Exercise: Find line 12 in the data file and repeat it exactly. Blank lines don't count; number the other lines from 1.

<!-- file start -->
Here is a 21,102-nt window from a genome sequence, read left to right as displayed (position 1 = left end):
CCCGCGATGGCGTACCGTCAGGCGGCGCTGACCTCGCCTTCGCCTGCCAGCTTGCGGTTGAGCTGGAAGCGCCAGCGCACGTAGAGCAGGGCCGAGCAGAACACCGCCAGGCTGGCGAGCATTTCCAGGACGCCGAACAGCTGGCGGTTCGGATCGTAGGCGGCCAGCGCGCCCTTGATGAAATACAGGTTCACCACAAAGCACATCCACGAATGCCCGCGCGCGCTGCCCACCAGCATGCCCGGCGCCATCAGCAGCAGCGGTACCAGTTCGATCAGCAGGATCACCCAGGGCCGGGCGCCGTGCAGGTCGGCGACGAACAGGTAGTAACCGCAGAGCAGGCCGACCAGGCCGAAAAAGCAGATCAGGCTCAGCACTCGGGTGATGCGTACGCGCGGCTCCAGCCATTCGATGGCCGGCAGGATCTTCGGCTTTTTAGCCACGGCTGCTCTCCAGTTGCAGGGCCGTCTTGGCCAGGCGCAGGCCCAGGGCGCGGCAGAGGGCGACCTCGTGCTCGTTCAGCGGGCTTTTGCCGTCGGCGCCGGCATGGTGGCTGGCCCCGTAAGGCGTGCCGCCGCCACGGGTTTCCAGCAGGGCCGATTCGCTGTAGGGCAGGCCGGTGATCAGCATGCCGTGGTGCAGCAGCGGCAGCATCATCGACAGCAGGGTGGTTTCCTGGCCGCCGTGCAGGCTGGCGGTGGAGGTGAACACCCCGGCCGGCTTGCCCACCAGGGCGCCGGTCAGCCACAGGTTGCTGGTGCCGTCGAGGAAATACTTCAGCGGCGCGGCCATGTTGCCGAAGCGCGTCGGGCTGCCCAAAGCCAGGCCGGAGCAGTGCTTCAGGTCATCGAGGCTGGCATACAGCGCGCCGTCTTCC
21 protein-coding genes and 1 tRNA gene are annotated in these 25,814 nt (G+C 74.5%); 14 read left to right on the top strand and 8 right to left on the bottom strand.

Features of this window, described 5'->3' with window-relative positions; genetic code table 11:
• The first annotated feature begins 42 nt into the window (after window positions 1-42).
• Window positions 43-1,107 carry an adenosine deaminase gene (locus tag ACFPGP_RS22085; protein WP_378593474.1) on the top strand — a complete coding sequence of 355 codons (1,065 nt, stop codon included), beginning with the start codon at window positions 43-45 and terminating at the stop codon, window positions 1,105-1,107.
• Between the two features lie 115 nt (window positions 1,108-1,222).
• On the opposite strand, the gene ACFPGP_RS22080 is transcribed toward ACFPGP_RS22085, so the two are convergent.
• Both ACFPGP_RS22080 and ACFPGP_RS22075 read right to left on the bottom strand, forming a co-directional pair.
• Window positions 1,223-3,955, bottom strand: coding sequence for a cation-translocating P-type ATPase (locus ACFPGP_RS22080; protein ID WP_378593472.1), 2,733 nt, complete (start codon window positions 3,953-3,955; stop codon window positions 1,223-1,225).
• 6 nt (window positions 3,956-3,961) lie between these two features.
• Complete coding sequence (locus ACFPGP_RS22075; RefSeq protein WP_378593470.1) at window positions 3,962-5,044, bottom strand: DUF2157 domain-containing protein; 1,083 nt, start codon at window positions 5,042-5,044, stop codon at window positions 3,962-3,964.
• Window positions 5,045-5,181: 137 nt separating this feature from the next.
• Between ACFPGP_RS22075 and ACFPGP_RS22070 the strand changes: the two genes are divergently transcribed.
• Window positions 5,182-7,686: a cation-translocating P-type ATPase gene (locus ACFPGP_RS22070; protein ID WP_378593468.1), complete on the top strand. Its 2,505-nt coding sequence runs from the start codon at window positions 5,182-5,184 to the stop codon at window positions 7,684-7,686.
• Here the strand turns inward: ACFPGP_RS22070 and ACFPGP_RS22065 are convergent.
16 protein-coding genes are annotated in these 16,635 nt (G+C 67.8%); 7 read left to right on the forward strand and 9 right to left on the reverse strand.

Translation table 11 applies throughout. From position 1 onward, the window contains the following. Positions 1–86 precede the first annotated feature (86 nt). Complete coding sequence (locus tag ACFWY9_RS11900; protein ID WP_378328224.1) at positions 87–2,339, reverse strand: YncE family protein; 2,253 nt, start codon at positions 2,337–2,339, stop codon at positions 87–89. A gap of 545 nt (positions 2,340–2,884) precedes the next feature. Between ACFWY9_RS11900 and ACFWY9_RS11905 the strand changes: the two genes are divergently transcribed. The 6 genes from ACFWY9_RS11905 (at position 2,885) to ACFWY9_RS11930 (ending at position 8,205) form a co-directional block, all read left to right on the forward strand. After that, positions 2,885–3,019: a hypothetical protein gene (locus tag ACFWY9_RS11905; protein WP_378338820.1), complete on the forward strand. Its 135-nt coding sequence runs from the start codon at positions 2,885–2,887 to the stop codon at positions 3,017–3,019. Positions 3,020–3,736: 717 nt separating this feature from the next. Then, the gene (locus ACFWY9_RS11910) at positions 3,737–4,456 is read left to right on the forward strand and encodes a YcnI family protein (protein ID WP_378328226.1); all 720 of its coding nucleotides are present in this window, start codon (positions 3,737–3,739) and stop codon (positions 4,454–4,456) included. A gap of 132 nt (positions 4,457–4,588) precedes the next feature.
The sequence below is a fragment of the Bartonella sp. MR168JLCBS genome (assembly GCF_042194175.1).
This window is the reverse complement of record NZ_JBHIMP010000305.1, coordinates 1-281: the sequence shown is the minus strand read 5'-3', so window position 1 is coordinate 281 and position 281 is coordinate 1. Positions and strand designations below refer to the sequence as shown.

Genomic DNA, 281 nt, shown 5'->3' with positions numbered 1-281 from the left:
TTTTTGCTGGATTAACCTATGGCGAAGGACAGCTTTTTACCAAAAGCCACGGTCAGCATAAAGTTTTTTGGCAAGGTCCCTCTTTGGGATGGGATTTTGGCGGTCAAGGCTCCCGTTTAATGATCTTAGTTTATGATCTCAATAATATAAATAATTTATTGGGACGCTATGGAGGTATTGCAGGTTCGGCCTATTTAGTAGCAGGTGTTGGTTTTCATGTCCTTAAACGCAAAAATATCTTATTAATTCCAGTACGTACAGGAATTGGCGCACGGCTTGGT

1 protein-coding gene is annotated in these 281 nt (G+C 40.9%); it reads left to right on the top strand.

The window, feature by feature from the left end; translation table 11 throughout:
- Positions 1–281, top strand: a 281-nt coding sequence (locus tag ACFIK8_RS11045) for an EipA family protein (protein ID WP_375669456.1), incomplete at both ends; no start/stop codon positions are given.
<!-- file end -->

• Complete coding sequence (locus ACFPGP_RS22075; RefSeq protein WP_378593470.1) at window positions 3,962-5,044, bottom strand: DUF2157 domain-containing protein; 1,083 nt, start codon at window positions 5,042-5,044, stop codon at window positions 3,962-3,964.